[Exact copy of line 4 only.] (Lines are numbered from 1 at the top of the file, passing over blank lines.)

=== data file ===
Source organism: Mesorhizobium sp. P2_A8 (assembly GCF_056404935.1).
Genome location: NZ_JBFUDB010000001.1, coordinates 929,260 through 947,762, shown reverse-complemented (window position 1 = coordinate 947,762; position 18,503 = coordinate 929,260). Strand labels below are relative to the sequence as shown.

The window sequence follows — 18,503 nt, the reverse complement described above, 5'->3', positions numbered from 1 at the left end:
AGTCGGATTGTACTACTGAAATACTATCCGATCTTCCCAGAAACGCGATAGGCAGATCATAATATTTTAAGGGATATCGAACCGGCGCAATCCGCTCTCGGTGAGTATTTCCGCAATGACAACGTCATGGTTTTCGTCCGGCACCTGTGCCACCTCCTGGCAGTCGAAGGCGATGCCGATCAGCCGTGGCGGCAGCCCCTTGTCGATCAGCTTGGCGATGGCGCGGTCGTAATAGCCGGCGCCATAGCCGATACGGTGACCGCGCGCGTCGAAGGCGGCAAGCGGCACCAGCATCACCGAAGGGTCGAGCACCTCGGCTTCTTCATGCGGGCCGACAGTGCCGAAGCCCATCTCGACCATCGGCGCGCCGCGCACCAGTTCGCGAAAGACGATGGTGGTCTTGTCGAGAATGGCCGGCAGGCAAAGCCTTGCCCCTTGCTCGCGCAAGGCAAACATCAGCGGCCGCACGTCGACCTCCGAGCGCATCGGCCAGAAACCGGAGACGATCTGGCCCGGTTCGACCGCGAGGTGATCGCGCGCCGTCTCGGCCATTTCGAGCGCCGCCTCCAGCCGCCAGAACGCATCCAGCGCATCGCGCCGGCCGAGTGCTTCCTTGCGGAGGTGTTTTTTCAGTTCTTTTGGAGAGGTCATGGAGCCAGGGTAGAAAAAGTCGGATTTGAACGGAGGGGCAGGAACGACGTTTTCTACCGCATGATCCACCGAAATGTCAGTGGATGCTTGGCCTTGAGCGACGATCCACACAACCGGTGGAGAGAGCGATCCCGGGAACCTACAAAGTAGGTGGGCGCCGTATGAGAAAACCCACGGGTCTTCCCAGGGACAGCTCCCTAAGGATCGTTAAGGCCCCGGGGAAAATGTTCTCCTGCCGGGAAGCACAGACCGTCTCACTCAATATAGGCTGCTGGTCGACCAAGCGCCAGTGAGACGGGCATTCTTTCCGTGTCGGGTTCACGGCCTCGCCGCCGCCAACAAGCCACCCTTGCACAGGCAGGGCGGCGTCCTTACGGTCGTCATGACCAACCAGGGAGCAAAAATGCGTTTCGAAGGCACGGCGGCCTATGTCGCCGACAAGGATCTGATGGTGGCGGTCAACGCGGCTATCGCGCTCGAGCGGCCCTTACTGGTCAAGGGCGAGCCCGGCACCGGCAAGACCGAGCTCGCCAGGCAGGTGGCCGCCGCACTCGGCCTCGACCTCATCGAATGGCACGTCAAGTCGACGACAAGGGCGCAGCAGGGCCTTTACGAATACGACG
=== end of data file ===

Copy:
AGTCGGATTGTACTACTGAAATACTATCCGATCTTCCCAGAAACGCGATAGGCAGATCATAATATTTTAAGGGATATCGAACCGGCGCAATCCGCTCTCGGTGAGTATTTCCGCAATGACAACGTCATGGTTTTCGTCCGGCACCTGTGCCACCTCCTGGCAGTCGAAGGCGATGCCGATCAGCCGTGGCGGCAGCCCCTTGTCGATCAGCTTGGCGATGGCGCGGTCGTAATAGCCGGCGCCATAGCCGATACGGTGACCGCGCGCGTCGAAGGCGGCAAGCGGCACCAGCATCACCGAAGGGTCGAGCACCTCGGCTTCTTCATGCGGGCCGACAGTGCCGAAGCCCATCTCGACCATCGGCGCGCCGCGCACCAGTTCGCGAAAGACGATGGTGGTCTTGTCGAGAATGGCCGGCAGGCAAAGCCTTGCCCCTTGCTCGCGCAAGGCAAACATCAGCGGCCGCACGTCGACCTCCGAGCGCATCGGCCAGAAACCGGAGACGATCTGGCCCGGTTCGACCGCGAGGTGATCGCGCGCCGTCTCGGCCATTTCGAGCGCCGCCTCCAGCCGCCAGAACGCATCCAGCGCATCGCGCCGGCCGAGTGCTTCCTTGCGGAGGTGTTTTTTCAGTTCTTTTGGAGAGGTCATGGAGCCAGGGTAGAAAAAGTCGGATTTGAACGGAGGGGCAGGAACGACGTTTTCTACCGCATGATCCACCGAAATGTCAGTGGATGCTTGGCCTTGAGCGACGATCCACACAACCGGTGGAGAGAGCGATCCCGGGAACCTACAAAGTAGGTGGGCGCCGTATGAGAAAACCCACGGGTCTTCCCAGGGACAGCTCCCTAAGGATCGTTAAGGCCCCGGGGAAAATGTTCTCCTGCCGGGAAGCACAGACCGTCTCACTCAATATAGGCTGCTGGTCGACCAAGCGCCAGTGAGACGGGCATTCTTTCCGTGTCGGGTTCACGGCCTCGCCGCCGCCAACAAGCCACCCTTGCACAGGCAGGGCGGCGTCCTTACGGTCGTCATGACCAACCAGGGAGCAAAAATGCGTTTCGAAGGCACGGCGGCCTATGTCGCCGACAAGGATCTGATGGTGGCGGTCAACGCGGCTATCGCGCTCGAGCGGCCCTTACTGGTCAAGGGCGAGCCCGGCACCGGCAAGACCGAGCTCGCCAGGCAGGTGGCCGCCGCACTCGGCCTCGACCTCATCGAATGGCACGTCAAGTCGACGACAAGGGCGCAGCAGGGCCTTTACGAATACGACG